Lincoln Movie 2012

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Specster

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Sep 19, 2014
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The movie is now being played on the regular pay channels.... (HBO, CMax., etc).

Im interested in what people thought and felt about this movie. Lincoln led such a rich, unusual life and death. Why is this movie fairly, almost entirely, focused upon the emancipation proclamation? Even the scene of his demise is entirely contrived....at least give him the respect of being accurate in that aspect.

In this movie I am unhappy with Hollywood. To be otherwise would be a rare event.
 
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John Winn

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For the record, it deals with passage of the 13th, not the EP but anyway:

I had really looked forward to it but upon seeing it had very mixed feelings. Day Lewis did a great job I thought as did a few others so that was good. I also thought they did a pretty good job at getting an authentic look. However, there were factual mistakes and a few things that didn't really match reality (like showing hospital workers dumping wheelbarrows of limbs in an alley - geez it was in Washington DC, not a field hospital). So, it was an OK bit of Hollywood melodrama but will likely annoy if one is a stickler for historical detail.
 
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huskerblitz

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The movie is now being played on the regular pay channels.... (HBO, CMax., etc).

Im interested in what people thought and felt about this movie. Lincoln led such a rich, unusual life and death. Why is this movie fairly, almost entirely, focused upon the emancipation proclamation? Even the scene of his demise is entirely contrived....at least give him the respect of being accurate in that aspect.

In this movie I am unhappy with Hollywood. To be otherwise would be a rare event.
The reason for the narrow focus is relatively simple: time. To delve into the level of character development and plot they had to focus on a singular event, rather than a long time period. Otherwise the movie would skyrocket in viewing time and wind up being a disaster in terms of profit.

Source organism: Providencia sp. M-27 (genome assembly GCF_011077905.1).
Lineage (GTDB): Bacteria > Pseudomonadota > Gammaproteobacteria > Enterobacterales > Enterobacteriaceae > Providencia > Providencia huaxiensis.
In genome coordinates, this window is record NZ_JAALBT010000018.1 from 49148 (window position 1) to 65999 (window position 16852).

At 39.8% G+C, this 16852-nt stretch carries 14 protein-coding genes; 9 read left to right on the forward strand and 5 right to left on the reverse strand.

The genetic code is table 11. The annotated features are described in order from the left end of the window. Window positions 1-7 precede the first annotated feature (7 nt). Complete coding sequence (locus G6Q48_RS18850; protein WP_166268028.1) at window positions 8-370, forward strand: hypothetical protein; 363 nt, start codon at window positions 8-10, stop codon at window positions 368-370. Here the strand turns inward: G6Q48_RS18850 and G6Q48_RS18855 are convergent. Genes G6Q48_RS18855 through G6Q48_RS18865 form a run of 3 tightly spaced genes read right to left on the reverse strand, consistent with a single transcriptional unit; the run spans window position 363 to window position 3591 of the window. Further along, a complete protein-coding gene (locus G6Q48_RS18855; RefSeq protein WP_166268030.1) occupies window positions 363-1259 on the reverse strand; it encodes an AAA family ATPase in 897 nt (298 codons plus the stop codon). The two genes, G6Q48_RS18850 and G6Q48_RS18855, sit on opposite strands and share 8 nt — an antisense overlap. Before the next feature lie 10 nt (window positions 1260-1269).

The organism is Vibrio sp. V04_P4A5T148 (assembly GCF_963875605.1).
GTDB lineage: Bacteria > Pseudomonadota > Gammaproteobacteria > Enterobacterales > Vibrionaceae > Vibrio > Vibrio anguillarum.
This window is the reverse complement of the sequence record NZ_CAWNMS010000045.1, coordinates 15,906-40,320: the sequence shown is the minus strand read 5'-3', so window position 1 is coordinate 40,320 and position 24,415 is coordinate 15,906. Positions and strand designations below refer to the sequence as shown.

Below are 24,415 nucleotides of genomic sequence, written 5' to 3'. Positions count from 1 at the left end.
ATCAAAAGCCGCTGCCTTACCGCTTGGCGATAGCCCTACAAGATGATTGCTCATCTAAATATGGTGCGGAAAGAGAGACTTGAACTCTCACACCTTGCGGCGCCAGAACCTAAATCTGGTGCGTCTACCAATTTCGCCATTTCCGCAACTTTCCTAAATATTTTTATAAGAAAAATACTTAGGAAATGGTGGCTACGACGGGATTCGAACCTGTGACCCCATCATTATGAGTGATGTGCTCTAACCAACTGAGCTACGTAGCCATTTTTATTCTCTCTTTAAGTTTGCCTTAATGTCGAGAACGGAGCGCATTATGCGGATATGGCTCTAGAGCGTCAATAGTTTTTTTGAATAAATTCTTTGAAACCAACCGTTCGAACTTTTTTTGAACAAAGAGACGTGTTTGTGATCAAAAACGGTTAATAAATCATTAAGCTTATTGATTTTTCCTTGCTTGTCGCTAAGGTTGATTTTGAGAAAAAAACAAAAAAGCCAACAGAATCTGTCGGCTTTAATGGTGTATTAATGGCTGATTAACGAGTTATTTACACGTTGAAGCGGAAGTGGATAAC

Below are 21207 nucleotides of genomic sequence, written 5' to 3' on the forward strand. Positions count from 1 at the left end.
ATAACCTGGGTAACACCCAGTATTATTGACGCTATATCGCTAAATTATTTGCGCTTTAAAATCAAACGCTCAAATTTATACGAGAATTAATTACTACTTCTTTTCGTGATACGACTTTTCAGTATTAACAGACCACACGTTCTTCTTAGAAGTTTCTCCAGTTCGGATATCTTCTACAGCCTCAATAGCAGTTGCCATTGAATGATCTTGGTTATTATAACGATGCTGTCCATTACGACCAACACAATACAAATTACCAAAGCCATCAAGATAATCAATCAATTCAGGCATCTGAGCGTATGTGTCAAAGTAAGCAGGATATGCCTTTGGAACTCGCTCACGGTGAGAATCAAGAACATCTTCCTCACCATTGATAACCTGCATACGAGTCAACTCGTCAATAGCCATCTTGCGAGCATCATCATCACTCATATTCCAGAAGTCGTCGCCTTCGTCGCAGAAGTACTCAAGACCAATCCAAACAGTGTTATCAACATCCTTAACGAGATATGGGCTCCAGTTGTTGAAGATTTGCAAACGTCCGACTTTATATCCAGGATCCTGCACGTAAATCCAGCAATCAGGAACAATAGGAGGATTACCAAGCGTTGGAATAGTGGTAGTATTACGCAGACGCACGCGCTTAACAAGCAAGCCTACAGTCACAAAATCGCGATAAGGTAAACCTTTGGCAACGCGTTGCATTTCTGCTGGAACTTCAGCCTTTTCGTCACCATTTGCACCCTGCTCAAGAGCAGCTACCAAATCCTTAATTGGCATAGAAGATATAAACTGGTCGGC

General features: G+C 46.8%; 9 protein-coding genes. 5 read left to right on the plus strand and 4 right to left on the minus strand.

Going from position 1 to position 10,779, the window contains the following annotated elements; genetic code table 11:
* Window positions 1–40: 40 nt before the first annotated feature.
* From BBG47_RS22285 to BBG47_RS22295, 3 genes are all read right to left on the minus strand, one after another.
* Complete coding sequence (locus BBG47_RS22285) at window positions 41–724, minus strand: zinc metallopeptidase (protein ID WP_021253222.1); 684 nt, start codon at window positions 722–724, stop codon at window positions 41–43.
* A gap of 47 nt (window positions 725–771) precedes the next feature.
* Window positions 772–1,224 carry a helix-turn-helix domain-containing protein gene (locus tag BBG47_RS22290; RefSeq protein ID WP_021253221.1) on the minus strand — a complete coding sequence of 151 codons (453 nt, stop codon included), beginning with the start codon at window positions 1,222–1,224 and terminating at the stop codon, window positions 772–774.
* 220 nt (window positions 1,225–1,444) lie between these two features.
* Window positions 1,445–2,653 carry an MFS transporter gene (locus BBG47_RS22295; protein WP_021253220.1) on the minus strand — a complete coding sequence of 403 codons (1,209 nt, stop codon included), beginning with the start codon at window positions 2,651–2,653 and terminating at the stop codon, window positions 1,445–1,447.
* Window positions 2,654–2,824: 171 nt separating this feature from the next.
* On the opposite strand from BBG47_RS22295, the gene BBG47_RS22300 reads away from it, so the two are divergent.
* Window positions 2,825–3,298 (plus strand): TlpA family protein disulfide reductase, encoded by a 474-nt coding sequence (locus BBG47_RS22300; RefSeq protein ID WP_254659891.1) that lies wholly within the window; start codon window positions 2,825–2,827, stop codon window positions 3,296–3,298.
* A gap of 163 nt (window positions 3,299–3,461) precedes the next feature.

matthew mckeon

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Oct 3, 2005
I don't think that that the focus of the movie was because of "time" After all Spielberg did "Schlinder's List" which covered years of history. The choice was to do a close look at a particular event: the passage of the 13th Amendment, and all that it entailed.

Also, I don't know what "history" is a problem with the film. It was about as accurate as a movie could be. The recitation scene was a little stagy in your mind: the mileage may vary. But that is film criticism, not history criticism.
 

huskerblitz

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I don't think that that the focus of the movie was because of "time" After all Spielberg did "Schlinder's List" which covered years of history. The choice was to do a close look at a particular event: the passage of the 13th Amendment, and all that it entailed.

Also, I don't know what "history" is a problem with the film. It was about as accurate as a movie could be. The recitation scene was a little stagy in your mind: the mileage may vary. But that is film criticism, not history criticism.
Perhaps, but when trying to keep behinds in the seats the movie length has to be decent, especially in period pieces. I won't argue the movie's purpose to single out that one event (13th Amendment) but film length does have to factor in.
 
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Specster

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The "time" issue is not significant. A skilled script writer can convey decades, and still hit the high points, in a matter of minutes. This was a lesson that was hard taught to me by a professional screen writer when I attempted to write a movie script some years ago.
 
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cash

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I saw the movie in Gettysburg, in a theatre filled with Lincoln scholars, and it got a standing ovation.